Levant Summer Prizes 2023 winners

We are thrilled to announce the winners of the 2023 annual Levant Summer Prizes!

Launched in 2022, CBRL’s international peer-reviewed journal Levant offers two annual prizes for Best Paper and Early Career Best Paper, which aim to recognise excellent research and scholarship on the archaeology and history of the Levant region, its diasporas and neighbouring countries (prehistory — Ottoman). For the aims and scope of the journal, please see here.

The Best Paper award has been awarded to Kent D. Fowler, for his paper Age and sex determination of fingerprints on ceramic objects from the Late Bronze Age palace at Tel Beth-Shemesh, co-written with Jon Ross, Christian Barritt-Cleary, Zvi Lederman, Shlomo Bunimovitz & Haskel J. Greenfield.

The judges thought that this paper was an elegant and well contextualised study that presented new and novel data with a rigorous and well researched methodology indicating that men, women, adolescents and children all left prints on the assemblage. A very attractive and well written case study likely to be widely cited in studies of childhood, analysis of ‘toys’ etc.

Kent Fowler, winner of the Best Paper award, commented:

Our paper examined fingerprints on figurines and a lamp associated with feasting equipment from a room in the LBA palace at Beth Shemesh. Our aim was to estimate the age and determine the sex of the printmakers. We found that children and adults and adolescents of both sexes made the prints on the objects. The results provide new insights into how the objects were made and the role of children in Canaanite society. We argued that the objects held meaning as both toys and ritual items, and that children were included in public, elite activities, like feasting.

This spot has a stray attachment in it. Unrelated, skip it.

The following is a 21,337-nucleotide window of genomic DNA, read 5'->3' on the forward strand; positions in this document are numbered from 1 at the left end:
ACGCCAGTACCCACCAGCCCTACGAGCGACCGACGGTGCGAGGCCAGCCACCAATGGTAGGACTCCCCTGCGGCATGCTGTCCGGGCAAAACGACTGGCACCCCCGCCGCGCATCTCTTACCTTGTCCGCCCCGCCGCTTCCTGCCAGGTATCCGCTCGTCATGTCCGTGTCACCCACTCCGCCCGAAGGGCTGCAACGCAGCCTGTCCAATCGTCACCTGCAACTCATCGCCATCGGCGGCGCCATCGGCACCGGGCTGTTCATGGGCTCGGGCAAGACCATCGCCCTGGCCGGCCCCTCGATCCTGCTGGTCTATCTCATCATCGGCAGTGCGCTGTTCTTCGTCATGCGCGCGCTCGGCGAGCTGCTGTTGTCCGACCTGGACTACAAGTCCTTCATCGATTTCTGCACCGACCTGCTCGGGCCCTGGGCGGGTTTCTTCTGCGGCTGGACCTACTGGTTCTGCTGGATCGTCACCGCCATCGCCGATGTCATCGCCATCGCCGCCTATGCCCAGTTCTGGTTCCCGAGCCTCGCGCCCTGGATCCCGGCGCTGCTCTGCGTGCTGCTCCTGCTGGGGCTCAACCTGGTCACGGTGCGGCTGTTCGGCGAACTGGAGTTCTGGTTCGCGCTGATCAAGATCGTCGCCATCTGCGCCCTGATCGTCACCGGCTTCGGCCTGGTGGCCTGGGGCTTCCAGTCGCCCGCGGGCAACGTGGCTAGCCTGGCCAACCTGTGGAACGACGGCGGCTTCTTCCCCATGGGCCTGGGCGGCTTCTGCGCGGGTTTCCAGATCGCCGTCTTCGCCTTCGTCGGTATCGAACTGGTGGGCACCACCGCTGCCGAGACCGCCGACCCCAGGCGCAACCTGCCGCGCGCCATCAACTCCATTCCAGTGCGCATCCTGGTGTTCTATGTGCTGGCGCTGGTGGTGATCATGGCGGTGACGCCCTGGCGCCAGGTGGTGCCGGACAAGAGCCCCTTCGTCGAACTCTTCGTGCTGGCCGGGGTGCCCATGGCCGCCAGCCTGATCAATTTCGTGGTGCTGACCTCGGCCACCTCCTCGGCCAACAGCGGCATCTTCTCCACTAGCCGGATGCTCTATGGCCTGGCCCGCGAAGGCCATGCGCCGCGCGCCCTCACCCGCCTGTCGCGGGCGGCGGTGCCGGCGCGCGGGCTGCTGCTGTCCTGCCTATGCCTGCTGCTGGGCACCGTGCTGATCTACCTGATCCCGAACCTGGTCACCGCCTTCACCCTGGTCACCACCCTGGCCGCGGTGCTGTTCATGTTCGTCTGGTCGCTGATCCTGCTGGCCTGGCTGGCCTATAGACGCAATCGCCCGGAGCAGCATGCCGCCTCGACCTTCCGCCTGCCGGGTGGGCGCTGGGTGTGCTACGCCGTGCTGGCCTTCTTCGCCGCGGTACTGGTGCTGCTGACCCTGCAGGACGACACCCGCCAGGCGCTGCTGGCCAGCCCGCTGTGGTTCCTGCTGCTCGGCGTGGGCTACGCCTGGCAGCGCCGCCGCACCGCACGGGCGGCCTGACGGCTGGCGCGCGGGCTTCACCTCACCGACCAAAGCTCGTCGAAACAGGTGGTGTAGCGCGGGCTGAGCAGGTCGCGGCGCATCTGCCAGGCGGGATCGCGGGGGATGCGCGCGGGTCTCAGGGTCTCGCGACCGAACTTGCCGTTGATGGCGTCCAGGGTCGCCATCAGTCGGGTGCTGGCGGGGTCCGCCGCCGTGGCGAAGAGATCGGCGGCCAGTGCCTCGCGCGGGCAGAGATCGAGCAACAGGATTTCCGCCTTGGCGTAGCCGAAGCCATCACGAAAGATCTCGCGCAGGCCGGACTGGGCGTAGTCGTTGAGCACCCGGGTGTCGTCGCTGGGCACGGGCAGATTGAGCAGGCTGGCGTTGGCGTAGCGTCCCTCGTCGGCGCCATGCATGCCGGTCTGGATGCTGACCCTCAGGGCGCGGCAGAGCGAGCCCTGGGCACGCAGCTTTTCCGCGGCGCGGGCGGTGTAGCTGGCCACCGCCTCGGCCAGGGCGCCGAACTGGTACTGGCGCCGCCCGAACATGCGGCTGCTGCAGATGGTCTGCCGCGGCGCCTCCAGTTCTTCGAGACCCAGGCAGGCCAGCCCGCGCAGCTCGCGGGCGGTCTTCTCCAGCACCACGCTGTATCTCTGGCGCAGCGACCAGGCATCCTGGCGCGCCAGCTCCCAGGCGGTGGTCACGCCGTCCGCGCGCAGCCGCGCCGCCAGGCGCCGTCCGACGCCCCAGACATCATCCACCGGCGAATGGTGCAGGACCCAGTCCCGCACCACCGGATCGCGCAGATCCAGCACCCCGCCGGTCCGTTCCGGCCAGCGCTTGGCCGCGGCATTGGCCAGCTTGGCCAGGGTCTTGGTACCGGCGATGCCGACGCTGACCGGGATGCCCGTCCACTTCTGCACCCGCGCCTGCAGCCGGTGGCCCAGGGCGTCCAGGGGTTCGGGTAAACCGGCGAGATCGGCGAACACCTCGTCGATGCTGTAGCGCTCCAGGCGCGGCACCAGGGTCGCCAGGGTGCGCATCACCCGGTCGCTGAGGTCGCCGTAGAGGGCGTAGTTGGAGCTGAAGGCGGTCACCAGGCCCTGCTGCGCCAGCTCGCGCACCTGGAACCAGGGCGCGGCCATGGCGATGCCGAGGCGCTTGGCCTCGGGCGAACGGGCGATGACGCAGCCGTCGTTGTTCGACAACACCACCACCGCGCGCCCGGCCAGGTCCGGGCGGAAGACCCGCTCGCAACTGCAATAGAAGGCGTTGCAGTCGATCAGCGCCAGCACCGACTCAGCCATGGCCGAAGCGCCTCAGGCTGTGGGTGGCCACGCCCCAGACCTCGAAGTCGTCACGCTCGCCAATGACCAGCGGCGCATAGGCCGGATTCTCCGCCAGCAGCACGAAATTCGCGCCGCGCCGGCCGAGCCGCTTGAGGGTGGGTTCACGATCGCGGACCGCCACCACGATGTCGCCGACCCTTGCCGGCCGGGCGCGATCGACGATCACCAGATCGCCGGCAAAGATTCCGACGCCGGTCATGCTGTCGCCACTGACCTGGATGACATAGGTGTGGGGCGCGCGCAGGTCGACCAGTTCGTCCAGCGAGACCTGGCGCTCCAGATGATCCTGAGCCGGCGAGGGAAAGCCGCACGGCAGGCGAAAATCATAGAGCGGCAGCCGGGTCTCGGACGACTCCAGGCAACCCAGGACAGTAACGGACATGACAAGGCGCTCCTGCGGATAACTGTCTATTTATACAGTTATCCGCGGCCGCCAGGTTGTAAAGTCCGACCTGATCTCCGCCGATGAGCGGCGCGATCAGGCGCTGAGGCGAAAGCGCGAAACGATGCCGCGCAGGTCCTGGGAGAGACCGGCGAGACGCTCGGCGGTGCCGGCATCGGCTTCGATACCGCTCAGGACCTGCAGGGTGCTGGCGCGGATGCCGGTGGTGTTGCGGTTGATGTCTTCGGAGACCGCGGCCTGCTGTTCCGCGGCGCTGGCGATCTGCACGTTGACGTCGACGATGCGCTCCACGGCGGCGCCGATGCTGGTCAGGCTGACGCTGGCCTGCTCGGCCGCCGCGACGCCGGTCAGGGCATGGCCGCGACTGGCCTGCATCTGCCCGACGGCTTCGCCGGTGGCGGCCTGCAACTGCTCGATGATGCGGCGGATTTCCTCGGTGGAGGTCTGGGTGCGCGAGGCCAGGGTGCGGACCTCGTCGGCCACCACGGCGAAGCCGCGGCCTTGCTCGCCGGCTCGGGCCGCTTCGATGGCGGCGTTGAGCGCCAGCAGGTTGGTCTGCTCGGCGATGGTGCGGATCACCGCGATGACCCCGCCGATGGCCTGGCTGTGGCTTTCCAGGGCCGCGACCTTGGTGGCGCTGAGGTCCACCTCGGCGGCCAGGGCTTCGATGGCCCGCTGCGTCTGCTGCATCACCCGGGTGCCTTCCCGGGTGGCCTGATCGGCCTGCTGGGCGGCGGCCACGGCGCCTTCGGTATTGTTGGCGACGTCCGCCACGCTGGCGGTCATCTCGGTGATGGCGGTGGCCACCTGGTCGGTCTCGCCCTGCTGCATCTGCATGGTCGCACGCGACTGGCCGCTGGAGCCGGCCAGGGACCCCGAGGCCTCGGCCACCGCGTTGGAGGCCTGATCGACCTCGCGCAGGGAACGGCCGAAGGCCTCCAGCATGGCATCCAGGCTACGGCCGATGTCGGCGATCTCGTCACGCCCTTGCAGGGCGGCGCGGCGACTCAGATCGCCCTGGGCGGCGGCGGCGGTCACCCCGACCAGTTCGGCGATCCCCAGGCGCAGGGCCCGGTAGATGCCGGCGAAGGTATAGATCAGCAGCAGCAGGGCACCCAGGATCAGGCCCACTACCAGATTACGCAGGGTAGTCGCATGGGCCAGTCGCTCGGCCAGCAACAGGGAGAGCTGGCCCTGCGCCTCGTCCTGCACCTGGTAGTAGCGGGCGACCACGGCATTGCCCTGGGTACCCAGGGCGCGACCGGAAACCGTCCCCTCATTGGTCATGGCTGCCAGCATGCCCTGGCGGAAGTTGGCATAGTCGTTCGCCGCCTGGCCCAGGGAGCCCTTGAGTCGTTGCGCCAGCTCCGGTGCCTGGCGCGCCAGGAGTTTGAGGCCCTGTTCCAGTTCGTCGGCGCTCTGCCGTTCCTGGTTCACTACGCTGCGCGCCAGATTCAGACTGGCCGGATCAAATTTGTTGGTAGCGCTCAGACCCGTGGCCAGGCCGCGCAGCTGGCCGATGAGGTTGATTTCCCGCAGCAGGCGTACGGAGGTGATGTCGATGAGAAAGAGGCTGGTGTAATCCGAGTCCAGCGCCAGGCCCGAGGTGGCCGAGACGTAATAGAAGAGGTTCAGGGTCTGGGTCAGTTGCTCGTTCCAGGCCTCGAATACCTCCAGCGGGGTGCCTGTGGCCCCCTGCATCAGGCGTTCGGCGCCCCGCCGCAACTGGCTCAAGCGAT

The Early Career Best Paper has been awarded to Gwendoline Maurer for her paper Cattle drivers from the north? Animal economy of a diasporic Kura-Araxes community at Tel Bet Yerah, co-written with Raphael Greenberg.

The judges thought that this paper contributed new ideas and data to both its sub-field/specialist area, as well as archaeological scholarship in general, and that the research questions explored and methodologies employed were compelling and robust, with an in-depth discussion of the significance of the findings.

Gwendoline Maurer, winner of the Early Career Best Paper, commented, “I am very honoured to have been awarded the 2023 Levant Summer Prize, Early Career Best Paper. I hereby take the opportunity to express my gratitude to all archaeologists, researchers and collaborators in the Levant and Caucasus who have so generously supported me throughout my career and made it possible for me to travel and work on these materials throughout the years as well as shared their deep understanding of the region with me.”

Below are the abstracts of the winning papers:

Age and sex determination of fingerprints on ceramic objects from the Late Bronze Age palace at Tel Beth-Shemesh by Kent D. Fowler, Jon Ross, Christian Barritt-Cleary, Zvi Lederman, Shlomo Bunimovitz & Haskel J. Greenfield